Next Steps – Comparing Apples to Apples

By now, I’m positive that going solar is the single best investment to drive down the risk of increasing costs for energy, while also freeing up my money to be used and/or invested differently. My next move towards energy independence involves a few steps:

  • Understand my yearly energy usage
  • Define my budget for solar panel installation
  • Determine how long I plan on staying in my current home
  • Sign up for solar inquiries on a few websites
  • Schedule an appointment to meet a solar salesperson
  • Understand likelihood of selling my home to recoup cost of solar
  • Know the break even time frame to be comfortable with my investment

The first step is pretty simple, just simply login to my utility account and download my yearly usage history report. It shows a monthly breakdown of my energy usage (measure in kilowatt hours) and the total amount charged. We have lived in our home for five years, there is a solid record of yearly usage, informing us that energy consumption trends are consistent. This consistency means I know the ballpark amount of energy that needs to be produced in order to offset 100% of my home’s energy needs.

Now I can google solar companies in my city to sign up on their website, submit my energy usage, and receive a personalized quote. But in order to compare apples to apples, I need to figure out if each solar company is installing the same equipment from the same manufacturers. If not, are there certain manufacturers that can be trusted to ensure my system today, tomorrow, and 25 years from now. So here’s what I did, I researched solar panel manufacturers, because each one is not created equal. Research their degradation statistics, performance warranties, and general reviews. The main takeaway is there are Tier 1 manufacturers that are accredited by a third party, and any manufacturer within that group is certified to produce a quality product. Now I can judge from within that group to determine if their warranties are similar. Ideally the system components should all offer warranties to protect me from additional costs down the road.

Next, I reached out to several local and national companies and requsted a quote. Two national companies were unable to provide a quote, simply because they did not have an installation method for a flat roof home. That helped to quickly eliminate the pool of suitors, so choices for a solar installation company were easier to choose from. With a few proposals emailed to us, we decided to schedule an appointment with a salesperson to learn more and discuss details with my wife and I. Most importantly, we wanted to ask a few questions related to the value of our home, the coverage of the warranty, and whether we would have to pay for maintenance (like we currently do for scheduled car maintenance services), which would ultimately affect the true cost of ownership.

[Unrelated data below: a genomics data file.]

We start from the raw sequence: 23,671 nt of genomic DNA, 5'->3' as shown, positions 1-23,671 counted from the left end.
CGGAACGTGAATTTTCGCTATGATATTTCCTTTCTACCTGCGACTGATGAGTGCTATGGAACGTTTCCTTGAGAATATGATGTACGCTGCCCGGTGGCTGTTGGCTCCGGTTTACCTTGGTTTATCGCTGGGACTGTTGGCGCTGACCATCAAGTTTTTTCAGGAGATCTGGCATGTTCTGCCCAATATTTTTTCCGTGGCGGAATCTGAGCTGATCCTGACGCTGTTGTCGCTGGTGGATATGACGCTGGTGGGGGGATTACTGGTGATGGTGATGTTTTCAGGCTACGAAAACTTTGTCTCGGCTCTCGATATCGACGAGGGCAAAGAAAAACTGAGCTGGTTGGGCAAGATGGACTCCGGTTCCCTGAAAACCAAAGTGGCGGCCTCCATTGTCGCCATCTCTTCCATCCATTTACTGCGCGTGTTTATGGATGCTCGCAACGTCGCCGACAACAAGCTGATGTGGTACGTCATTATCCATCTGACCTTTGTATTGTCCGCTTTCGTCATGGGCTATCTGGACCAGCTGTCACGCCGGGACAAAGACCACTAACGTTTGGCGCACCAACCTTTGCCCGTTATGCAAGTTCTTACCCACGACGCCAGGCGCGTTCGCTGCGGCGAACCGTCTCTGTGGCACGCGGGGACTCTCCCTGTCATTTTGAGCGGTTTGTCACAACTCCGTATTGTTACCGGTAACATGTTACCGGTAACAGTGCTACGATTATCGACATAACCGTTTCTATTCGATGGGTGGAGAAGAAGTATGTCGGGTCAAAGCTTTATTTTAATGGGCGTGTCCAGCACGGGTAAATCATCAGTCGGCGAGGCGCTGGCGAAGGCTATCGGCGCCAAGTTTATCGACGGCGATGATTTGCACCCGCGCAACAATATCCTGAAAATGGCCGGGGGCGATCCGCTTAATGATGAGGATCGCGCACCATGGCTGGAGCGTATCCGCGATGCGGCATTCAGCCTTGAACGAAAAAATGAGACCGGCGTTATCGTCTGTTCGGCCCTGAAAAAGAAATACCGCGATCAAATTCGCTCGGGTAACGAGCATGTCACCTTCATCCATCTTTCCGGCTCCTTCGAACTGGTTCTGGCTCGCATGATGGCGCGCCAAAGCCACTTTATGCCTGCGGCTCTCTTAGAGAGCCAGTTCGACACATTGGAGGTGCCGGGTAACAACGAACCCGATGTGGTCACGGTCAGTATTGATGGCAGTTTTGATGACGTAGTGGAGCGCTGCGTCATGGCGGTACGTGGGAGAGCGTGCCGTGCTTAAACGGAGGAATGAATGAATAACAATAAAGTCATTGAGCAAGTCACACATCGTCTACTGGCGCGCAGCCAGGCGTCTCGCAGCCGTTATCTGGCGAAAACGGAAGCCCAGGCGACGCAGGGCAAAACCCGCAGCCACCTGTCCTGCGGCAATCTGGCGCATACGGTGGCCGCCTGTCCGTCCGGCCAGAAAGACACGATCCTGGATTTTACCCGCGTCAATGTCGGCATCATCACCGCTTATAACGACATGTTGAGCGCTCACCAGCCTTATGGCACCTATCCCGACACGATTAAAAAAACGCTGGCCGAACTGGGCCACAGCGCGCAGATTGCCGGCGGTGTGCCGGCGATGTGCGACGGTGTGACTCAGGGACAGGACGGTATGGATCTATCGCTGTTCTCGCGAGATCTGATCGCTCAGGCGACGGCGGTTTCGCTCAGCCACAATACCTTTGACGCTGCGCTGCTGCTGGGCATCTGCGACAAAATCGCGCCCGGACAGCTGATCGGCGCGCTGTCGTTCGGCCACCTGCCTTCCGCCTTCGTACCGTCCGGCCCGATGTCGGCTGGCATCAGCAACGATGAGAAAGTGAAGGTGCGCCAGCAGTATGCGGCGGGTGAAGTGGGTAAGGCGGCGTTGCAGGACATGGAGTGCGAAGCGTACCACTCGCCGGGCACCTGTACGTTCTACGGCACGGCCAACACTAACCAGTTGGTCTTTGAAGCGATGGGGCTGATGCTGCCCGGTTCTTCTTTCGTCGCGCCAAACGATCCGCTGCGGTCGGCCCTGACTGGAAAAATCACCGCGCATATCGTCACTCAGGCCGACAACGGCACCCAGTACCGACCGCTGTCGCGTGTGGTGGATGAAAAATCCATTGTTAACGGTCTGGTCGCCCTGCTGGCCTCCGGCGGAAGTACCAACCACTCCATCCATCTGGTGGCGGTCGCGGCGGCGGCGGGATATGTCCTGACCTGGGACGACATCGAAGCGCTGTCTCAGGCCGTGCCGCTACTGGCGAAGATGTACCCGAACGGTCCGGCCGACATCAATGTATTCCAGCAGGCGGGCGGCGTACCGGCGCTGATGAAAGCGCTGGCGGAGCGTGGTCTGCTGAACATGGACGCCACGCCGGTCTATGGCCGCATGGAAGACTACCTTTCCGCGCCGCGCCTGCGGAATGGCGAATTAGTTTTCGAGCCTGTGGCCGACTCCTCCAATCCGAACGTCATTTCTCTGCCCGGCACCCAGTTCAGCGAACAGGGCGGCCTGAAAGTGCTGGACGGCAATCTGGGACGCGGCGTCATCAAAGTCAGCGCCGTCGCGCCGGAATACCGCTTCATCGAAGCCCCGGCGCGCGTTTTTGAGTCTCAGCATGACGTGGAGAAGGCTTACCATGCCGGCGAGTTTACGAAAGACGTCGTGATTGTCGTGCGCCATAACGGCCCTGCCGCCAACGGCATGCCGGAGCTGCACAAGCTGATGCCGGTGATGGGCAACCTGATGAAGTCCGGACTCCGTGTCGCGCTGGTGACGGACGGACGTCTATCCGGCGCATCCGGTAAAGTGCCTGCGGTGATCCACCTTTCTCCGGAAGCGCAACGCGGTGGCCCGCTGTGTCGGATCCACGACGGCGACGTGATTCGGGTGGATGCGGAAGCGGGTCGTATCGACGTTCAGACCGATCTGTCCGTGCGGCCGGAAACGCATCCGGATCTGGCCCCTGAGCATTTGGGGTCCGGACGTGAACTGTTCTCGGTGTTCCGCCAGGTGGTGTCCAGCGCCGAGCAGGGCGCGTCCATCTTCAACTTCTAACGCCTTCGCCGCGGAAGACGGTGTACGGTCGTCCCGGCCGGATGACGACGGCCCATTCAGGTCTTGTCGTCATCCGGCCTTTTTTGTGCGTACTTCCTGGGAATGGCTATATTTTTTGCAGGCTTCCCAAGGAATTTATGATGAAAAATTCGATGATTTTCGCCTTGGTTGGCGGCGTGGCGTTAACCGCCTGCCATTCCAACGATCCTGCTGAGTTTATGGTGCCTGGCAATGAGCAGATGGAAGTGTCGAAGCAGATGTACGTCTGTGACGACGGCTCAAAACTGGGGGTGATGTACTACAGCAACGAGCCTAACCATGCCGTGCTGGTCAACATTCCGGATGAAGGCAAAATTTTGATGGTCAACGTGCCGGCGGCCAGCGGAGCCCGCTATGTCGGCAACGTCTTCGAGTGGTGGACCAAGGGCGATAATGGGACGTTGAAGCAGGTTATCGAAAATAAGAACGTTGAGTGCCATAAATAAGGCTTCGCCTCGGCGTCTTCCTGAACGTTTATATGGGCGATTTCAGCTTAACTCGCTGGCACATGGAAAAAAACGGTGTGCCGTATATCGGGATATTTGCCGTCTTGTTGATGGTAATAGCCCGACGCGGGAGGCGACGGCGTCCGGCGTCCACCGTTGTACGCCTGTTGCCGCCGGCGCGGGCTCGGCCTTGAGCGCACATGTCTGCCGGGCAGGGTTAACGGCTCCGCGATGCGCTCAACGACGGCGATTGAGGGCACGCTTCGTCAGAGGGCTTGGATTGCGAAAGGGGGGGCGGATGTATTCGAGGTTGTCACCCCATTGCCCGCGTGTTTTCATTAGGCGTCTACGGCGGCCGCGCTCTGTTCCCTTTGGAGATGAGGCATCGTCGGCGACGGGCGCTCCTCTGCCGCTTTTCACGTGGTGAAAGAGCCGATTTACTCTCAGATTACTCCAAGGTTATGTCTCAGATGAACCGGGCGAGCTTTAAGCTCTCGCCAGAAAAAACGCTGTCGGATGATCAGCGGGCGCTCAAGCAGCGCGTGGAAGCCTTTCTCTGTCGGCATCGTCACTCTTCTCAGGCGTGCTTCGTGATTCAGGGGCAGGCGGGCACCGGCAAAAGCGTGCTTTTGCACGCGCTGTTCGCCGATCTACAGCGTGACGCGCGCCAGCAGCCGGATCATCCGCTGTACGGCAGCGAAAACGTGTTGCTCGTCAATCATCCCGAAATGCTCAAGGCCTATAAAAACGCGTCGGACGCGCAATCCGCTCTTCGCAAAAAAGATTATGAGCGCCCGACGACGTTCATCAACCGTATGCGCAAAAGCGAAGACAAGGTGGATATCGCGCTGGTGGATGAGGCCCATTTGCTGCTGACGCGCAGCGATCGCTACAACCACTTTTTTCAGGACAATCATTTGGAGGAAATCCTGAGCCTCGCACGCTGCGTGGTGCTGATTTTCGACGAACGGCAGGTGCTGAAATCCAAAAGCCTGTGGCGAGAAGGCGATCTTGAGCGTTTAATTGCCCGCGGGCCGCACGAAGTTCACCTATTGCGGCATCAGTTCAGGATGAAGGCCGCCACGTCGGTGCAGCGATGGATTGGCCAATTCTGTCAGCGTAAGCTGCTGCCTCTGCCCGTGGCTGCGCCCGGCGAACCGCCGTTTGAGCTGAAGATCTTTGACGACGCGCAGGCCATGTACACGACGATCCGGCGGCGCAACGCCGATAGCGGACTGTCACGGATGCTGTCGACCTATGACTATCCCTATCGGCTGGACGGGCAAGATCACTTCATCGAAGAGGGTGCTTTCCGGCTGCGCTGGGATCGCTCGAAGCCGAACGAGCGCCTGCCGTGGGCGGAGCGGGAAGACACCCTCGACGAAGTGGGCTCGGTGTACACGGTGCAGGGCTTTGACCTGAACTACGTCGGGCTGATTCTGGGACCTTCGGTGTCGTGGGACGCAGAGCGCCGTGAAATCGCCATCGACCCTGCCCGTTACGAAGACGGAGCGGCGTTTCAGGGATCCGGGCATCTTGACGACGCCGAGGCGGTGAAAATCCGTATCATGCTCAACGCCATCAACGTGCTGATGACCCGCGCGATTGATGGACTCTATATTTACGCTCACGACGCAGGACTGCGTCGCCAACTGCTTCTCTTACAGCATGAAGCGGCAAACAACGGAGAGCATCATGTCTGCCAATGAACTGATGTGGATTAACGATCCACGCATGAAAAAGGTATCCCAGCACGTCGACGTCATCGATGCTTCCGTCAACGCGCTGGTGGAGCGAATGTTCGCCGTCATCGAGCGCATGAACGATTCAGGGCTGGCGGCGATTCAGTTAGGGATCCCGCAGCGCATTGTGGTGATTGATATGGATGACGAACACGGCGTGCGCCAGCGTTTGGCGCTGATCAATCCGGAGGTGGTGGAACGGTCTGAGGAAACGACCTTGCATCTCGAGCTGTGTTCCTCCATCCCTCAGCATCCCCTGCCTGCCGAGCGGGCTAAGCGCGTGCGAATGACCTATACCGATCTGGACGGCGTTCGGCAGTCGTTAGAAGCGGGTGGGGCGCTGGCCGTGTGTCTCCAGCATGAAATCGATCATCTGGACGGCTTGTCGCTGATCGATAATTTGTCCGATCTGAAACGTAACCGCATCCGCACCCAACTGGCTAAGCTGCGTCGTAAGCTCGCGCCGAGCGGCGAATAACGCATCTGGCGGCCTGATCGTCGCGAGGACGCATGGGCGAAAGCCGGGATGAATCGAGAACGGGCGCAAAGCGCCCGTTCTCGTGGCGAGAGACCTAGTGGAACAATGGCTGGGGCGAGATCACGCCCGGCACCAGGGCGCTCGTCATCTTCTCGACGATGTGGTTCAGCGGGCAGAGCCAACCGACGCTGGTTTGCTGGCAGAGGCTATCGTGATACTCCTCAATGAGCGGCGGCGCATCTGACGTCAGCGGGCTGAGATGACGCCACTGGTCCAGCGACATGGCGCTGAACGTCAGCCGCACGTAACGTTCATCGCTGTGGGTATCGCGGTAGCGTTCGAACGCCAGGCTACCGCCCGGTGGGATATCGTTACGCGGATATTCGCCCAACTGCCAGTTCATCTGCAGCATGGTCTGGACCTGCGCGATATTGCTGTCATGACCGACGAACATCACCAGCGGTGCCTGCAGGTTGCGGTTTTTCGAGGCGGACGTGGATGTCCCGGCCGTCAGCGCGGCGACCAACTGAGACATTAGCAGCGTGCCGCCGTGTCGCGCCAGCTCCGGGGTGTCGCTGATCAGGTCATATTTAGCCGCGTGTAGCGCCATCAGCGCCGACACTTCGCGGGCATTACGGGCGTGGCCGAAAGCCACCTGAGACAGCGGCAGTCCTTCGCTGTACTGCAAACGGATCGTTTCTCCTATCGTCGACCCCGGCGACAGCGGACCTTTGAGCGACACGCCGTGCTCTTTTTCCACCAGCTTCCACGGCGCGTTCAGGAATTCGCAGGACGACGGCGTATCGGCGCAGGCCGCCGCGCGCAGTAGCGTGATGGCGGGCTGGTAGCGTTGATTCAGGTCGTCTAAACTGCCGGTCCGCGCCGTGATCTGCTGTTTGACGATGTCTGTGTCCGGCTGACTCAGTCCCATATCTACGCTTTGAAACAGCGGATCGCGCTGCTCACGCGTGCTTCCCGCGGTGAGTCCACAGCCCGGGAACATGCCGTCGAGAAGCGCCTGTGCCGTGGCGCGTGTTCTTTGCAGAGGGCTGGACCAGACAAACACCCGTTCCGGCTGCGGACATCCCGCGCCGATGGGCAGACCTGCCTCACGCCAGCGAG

We came into the appointment with the understanding that solar was a “nice to have”, and not necessarily a must. Our salesperson, known as our Solar Consultant, Taylor, was really nice, knowledgeable and respectful and outlined the benefits of choosing Affordable Solar. Taylor reviewed our energy usage, described our proposed system’s energy production, and asked if we anticipated any life changes that would increase or decrease our future energy use. Funny you ask Taylor, because as we smiled and said “maybe”, my wife and I exchanged glances and smiled, knowing we just found out that we would be parents in 8 months….

Taylor outlined the value benefits of our solar investment:

  • Energy Independence
  • Reduced electricity bills
  • System payoff timeline
  • Home appreciation
  • Production monitoring & performance guarantee
  • No-cost maintenance for peace of mind

As Taylor outlined the benefits, I had an epiphany. What if solar enabled me to invest the usual monthly electric bill into a college savings plan? In that light, installing solar on our home would actually pay for our daughter to go to college. Now solar went from making sense and being a “nice to have” into an actual pathway to building sustainable happiness in multiple ways.

Thelonius Monk once said, “simple ain’t easy”. But he never went solar.

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